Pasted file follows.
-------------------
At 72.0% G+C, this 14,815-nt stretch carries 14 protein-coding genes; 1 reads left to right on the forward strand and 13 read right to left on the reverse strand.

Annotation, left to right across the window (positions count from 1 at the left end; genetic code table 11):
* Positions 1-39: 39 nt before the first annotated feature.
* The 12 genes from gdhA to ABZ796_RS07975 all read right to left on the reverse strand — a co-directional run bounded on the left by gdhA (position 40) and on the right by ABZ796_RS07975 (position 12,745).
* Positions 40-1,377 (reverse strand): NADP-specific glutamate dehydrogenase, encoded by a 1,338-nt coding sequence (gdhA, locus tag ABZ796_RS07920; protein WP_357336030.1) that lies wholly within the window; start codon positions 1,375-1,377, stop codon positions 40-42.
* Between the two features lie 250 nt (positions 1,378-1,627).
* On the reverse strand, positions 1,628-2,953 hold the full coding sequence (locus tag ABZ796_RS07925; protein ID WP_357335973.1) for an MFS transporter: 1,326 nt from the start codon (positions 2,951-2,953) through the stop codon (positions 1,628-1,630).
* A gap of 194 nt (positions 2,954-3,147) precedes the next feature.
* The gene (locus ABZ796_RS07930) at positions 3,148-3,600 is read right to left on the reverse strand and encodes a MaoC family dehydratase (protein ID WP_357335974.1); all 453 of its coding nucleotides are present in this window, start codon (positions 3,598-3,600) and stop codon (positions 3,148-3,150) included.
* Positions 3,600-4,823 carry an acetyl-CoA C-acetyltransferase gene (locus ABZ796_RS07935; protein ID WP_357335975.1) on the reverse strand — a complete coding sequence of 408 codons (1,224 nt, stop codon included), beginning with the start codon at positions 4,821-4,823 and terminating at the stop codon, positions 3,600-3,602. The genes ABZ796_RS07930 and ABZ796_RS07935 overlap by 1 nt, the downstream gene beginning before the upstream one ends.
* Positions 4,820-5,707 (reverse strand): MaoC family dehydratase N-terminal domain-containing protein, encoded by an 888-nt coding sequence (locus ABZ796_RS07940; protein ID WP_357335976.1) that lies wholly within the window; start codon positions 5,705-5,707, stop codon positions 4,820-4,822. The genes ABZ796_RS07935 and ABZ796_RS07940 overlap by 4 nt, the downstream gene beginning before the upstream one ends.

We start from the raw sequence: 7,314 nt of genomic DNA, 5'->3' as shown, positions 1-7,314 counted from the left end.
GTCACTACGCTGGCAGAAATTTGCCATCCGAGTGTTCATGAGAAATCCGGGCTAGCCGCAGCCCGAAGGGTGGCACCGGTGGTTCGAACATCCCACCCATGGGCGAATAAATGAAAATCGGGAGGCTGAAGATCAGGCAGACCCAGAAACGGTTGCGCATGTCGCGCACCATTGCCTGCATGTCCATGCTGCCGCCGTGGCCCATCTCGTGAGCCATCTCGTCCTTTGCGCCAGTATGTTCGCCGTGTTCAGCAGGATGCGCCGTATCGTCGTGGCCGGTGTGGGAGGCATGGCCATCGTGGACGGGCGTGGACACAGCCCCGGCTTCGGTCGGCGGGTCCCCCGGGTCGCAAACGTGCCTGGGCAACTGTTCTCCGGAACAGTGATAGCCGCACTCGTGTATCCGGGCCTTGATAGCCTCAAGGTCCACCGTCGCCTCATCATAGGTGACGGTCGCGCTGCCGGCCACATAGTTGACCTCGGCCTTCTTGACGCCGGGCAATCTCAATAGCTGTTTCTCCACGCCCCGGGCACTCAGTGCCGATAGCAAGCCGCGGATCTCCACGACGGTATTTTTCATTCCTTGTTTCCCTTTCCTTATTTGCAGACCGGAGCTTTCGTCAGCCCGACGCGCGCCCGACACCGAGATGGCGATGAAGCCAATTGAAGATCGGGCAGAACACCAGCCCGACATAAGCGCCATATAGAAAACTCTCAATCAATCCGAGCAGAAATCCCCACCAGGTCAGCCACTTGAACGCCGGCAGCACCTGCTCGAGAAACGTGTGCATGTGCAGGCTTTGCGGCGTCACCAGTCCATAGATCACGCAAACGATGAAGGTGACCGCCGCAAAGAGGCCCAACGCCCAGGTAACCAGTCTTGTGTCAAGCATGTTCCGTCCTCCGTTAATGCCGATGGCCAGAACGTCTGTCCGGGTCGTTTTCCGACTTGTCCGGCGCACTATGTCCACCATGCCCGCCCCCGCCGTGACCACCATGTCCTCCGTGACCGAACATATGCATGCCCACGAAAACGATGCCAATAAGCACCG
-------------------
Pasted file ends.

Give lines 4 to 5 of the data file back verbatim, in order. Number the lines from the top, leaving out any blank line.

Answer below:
* The 12 genes from gdhA to ABZ796_RS07975 all read right to left on the reverse strand — a co-directional run bounded on the left by gdhA (position 40) and on the right by ABZ796_RS07975 (position 12,745).
* Positions 40-1,377 (reverse strand): NADP-specific glutamate dehydrogenase, encoded by a 1,338-nt coding sequence (gdhA, locus tag ABZ796_RS07920; protein WP_357336030.1) that lies wholly within the window; start codon positions 1,375-1,377, stop codon positions 40-42.